Black Mountain College was an experimental college founded in 1933 by John Andrew Rice, Theodore Dreier, and a few others. Based in Black Mountain, North Carolina, the school was culturally based around John Dewey's ideals of education, which underscored holistic learning and the study of art as fundamental to liberal art education.
Many of the school's professors and alumni have been or will continue to be highly influential in the arts, including Josef and Anni Albers, Charles Olson, Ruth Asawa, Walter Gropius, Ray Johnson, Robert Motherwell, Dorothea Rockburne, Cy Twombly, Robert Rauschenberg, Merce Cunningham, John Cage, Buckminster Fuller, Franz Kline, Willem and Elaine de Kooning, and Mary Caroline Richards. Although it was quite impressive during its lifespan, after 24 years of funding, the school closed in 1957. The past and tradition of Black Mountain College is preserved and expanded by the Black Mountain College Museum + Arts Center in downtown Asheville, North Carolina.
Black Mountain was creative in nature and committed to an interdisciplinary approach, prioritizing art-making as a necessary component of education, and attracting faculty and lecturers who included many of America's leading visual artists, composers, poets and designers. In the 1930s and 1940s, the school flourished, becoming well established as an incubator of artistic talent.
It was here that the first large-scale geodesic dome was created by faculty member Buckminster Fuller and students, where Merce Cunningham founded his dance company, and where John Cage performed his first musical performance. In the 1950s, the school's focus shifted to the creative arts under Charles Olson's rectorship. Olson founded The Black Mountain Review in 1954 and, together with his colleague and student Robert Creeley, established the Black Mountain Poets Poetry School.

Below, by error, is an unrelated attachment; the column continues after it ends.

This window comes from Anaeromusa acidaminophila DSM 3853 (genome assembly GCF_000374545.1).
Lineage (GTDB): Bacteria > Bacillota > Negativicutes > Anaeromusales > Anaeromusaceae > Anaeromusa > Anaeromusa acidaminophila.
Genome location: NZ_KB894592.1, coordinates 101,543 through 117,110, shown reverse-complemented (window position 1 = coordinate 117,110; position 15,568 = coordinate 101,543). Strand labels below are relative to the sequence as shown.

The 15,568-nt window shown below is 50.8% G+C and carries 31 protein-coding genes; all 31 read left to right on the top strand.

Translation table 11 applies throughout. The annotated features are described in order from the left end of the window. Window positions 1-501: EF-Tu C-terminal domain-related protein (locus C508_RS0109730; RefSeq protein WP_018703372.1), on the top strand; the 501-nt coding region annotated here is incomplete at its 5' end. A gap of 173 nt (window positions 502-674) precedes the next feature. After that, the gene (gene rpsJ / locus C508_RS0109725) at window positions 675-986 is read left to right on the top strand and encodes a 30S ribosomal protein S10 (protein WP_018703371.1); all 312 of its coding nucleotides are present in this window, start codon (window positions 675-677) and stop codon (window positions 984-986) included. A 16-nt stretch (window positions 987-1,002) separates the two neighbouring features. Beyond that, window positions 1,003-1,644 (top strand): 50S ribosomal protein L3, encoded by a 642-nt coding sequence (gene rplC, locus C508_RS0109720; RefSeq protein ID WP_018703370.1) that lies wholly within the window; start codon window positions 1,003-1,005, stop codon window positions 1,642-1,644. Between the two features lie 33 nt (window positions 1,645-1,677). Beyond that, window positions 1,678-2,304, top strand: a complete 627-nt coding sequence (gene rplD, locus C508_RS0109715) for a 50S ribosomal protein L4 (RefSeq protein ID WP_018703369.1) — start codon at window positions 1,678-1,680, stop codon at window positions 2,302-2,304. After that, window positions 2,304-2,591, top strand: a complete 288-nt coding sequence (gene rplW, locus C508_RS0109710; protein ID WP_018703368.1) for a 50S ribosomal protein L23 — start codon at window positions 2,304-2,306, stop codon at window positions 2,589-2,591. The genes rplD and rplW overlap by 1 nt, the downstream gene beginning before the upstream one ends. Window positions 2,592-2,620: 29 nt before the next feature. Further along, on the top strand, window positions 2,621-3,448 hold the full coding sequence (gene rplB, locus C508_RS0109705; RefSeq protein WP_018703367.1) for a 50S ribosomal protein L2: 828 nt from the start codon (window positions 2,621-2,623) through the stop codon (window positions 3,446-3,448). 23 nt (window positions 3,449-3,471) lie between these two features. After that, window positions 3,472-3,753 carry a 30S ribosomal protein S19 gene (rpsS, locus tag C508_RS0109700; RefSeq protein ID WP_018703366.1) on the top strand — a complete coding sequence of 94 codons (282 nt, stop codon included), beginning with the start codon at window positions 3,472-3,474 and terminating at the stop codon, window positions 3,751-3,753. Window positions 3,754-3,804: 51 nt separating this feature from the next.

The school operated using non-hierarchical methodologies which placed students and educators on the same plane. Revolving around the 20th-century values on the value and importance of combining schooling, art and cooperative labor, students were required to participate in farm work, construction projects, and kitchen duty as part of their integrated education. Students have been active at all stages of institutional decision-making. Students were also left to decide when they were ready to graduate, which, unfortunately, few have ever done. There were no criteria for classes, official qualifications (except for transfer purposes) or approved degrees. Graduates were presented with personalized diplomas as purely ceremonial symbols of their achievement.
The liberal arts program offered at Black Mountain was broad and complemented by art making as a way of fostering creative thinking in all fields. When Albers was in charge of the school, the only two criteria were a course on materials and form taught by Albers and a course on Plato.
You will find this school in the beautiful Asheville, North Carolina, along with these other must-see places of interest:
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